This deck performed extremely well this past weekend, and may start getting the nod over Red-Green Tron moving forward. This deck has all of the primary Tron elements and the white splash is just for Path to Exile and sideboard cards like Rest in Peace. As it turns out, the red splash isn't for much these days, as Pyroclasm can be hit or miss. Also, the Green-White Tron deck often makes colored mana by sacrificing Chromatic Star or Chromatic Sphere, so anticipating Path to Exile isn't easy. Ross was able to not only beat the traditionally good matchups for Tron decks, he also steamrolled past his worst matchups. The deck may be peaking at the perfect time for players making deck choices for this weekend.

There are two sides to the coin. Tron makes a lot of sense for Team Unified Modern, but there will be less Jund than normal, one of the deck's best matchups. The issue with a deck like Jund is it plays so many strong cards - which means other decks will want them - and it makes playing Jund more difficult. Besides the Lightning Bolt battle, Abzan is going to fight over Tarmogoyf, Lantern Control will fight over the discard spells, and the list goes on. While it is possible to play a Black-Green deck like Abzan or Jund, you have to make the other two deck choices with them in mind.

Which decks do I expect to be the most popular at the World Magic Cup? Tier one decks that aren't fighting much with other decks. Infect is a tier one deck and pairs well with another in Dredge, with neither fighting for too many other cards. Wizards is promoting Team Unified Modern because it is very easy to play all top tier decks, without making much of a sacrifice. With access to all the fetch lands there normally isn't going to be much of a fight in terms of having the right manabase.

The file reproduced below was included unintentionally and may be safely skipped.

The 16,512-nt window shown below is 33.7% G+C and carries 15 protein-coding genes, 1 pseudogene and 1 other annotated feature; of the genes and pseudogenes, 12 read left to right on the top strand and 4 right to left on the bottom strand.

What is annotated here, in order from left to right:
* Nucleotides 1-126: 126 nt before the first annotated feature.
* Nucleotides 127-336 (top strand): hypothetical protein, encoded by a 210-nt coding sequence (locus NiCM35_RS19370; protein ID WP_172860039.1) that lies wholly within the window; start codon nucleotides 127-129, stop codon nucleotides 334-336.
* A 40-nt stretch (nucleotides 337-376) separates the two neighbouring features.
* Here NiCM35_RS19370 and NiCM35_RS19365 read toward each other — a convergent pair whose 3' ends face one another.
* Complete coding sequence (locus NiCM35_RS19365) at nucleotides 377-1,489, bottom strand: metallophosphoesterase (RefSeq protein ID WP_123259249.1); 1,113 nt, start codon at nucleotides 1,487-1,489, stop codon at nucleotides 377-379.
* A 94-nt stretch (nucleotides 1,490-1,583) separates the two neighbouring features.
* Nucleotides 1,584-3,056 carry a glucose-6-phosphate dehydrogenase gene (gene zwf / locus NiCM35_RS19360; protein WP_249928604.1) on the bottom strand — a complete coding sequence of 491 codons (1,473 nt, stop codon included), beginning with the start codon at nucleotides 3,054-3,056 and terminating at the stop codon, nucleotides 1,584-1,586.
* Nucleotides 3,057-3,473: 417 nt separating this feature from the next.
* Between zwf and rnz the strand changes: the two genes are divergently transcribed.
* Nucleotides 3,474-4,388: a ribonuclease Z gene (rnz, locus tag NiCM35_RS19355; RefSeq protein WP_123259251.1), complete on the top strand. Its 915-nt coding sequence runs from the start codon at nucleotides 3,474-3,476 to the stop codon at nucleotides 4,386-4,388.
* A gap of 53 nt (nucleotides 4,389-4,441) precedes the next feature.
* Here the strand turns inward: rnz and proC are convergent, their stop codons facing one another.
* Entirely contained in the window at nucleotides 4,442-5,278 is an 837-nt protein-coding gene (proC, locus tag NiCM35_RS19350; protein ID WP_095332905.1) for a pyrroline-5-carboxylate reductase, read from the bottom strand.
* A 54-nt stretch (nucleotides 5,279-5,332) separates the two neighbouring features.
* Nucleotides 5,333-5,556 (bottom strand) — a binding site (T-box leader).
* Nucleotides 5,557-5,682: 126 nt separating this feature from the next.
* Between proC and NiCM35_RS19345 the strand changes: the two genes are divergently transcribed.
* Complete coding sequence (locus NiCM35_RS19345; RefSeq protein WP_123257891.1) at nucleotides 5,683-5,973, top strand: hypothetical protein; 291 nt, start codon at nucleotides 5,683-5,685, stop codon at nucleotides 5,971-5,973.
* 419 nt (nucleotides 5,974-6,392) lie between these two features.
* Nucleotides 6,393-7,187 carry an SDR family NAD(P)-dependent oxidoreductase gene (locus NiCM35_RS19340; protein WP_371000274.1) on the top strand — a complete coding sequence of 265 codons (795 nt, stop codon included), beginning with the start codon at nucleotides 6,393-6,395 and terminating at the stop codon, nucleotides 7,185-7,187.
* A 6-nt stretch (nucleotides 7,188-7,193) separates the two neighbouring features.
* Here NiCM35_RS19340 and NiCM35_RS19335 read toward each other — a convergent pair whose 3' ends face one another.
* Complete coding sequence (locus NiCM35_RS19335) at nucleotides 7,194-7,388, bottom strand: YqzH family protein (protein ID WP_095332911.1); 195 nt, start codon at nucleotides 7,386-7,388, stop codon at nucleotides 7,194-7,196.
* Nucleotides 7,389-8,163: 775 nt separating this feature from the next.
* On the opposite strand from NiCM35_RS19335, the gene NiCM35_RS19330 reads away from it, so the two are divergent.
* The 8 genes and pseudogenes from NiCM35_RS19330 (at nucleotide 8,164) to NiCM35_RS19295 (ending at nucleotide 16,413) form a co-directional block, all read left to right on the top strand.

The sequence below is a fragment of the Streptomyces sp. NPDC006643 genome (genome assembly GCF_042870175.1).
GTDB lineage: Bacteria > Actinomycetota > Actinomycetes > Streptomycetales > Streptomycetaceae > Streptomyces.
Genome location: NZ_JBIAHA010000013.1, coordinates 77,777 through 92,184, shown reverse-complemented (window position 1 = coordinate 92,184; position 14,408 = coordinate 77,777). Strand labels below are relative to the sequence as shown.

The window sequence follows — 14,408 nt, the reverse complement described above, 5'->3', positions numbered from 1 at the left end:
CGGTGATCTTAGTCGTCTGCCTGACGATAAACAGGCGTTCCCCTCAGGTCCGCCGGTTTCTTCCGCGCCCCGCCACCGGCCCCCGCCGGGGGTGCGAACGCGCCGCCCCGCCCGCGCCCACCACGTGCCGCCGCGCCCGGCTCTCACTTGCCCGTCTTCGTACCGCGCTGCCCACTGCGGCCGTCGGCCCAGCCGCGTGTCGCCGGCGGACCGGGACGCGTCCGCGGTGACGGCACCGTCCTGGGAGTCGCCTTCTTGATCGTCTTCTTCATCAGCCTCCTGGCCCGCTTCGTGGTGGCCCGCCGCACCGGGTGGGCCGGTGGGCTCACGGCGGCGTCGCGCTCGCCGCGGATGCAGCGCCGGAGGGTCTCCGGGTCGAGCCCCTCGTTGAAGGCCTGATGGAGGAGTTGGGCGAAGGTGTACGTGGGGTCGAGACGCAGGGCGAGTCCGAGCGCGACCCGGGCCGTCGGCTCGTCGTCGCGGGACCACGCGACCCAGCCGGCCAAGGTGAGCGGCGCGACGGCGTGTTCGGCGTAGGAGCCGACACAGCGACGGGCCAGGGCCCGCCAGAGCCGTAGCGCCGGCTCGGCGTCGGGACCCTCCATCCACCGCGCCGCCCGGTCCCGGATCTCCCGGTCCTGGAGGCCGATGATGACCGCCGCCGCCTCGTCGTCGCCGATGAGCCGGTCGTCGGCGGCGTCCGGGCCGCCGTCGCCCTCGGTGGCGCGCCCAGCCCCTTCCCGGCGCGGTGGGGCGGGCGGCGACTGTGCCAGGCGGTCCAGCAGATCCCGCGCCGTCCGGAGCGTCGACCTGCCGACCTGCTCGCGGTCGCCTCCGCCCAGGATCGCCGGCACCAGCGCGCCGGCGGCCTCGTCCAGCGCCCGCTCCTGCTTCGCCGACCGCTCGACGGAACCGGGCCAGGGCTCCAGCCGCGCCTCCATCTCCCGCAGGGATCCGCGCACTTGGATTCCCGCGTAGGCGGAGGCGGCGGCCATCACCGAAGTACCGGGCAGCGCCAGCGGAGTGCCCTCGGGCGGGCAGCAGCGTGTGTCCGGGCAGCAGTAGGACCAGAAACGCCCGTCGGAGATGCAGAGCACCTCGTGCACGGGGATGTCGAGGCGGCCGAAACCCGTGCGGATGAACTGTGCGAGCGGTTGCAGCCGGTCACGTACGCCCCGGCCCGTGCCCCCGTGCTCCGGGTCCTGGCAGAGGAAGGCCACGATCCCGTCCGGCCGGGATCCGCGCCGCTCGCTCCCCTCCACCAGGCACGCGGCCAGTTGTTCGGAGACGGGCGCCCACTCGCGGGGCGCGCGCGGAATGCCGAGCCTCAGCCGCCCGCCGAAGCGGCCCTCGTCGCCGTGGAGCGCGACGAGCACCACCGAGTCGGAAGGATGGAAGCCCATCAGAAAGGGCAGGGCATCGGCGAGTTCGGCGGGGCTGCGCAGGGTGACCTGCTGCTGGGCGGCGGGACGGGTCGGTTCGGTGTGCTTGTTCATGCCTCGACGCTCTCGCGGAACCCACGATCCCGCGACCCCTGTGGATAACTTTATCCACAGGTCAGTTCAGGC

Playing top tier decks is what I expect most players at the World Magic Cup will do, but that doesn't mean that playing a rogue deck isn't okay too. Playing a rogue deck is nice but sometimes it isn't easy to convince a teammate that the deck is good enough to choose. Remember that in this type of event you are not just playing for yourself, but for the entire team. If a teammate wins or loses it is the same as if you won or lost. This can be good and bad.

Being reliant on your team means that a lot of the tournament is out of your hands, and the best that one can do is play great Magic and help whenever possible. There will be times though where one player loses their individual match, but the team still wins the round overall, which is part of the reason why we see pros do so well in team events. Beating a top player isn't easy but you need to essentially do it twice in order to beat them in a team event. This leads to decreased variance as the tournament goes on.

As Team Unified Modern shows up in more high level events, I expect it to get more attention. While the format is a relative unknown at the moment, it should take off in popularity quite quickly. Modern is already one of the more popular Constructed formats, and team events give players a good excuse to get out to a tournament and play with friends. I wouldn't be surprised to see record level turnouts. I think of Team Limited as a more enjoyable way of playing Limited and it is easy to think of Modern versus Team Unified Modern in a similar fashion.

Thanks for reading,

Seth Manfield